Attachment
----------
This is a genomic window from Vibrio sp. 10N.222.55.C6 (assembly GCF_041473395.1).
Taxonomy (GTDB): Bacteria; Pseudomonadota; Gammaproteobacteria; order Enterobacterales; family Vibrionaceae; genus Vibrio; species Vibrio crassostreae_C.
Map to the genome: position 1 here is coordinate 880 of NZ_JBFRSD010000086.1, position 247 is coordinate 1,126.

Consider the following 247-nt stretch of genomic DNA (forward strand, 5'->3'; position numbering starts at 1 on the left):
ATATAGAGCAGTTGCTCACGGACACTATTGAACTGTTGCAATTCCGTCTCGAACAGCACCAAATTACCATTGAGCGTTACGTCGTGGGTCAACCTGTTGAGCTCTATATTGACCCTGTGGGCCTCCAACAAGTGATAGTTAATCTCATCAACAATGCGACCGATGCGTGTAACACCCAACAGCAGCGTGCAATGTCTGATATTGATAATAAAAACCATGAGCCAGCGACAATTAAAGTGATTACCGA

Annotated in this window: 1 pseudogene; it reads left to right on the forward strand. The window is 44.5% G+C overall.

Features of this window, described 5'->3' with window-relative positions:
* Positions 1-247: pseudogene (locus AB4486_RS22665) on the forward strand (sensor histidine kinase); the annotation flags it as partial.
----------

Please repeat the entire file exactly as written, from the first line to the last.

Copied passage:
This is a genomic window from Vibrio sp. 10N.222.55.C6 (assembly GCF_041473395.1).
Taxonomy (GTDB): Bacteria; Pseudomonadota; Gammaproteobacteria; order Enterobacterales; family Vibrionaceae; genus Vibrio; species Vibrio crassostreae_C.
Map to the genome: position 1 here is coordinate 880 of NZ_JBFRSD010000086.1, position 247 is coordinate 1,126.

Consider the following 247-nt stretch of genomic DNA (forward strand, 5'->3'; position numbering starts at 1 on the left):
ATATAGAGCAGTTGCTCACGGACACTATTGAACTGTTGCAATTCCGTCTCGAACAGCACCAAATTACCATTGAGCGTTACGTCGTGGGTCAACCTGTTGAGCTCTATATTGACCCTGTGGGCCTCCAACAAGTGATAGTTAATCTCATCAACAATGCGACCGATGCGTGTAACACCCAACAGCAGCGTGCAATGTCTGATATTGATAATAAAAACCATGAGCCAGCGACAATTAAAGTGATTACCGA

Annotated in this window: 1 pseudogene; it reads left to right on the forward strand. The window is 44.5% G+C overall.

Features of this window, described 5'->3' with window-relative positions:
* Positions 1-247: pseudogene (locus AB4486_RS22665) on the forward strand (sensor histidine kinase); the annotation flags it as partial.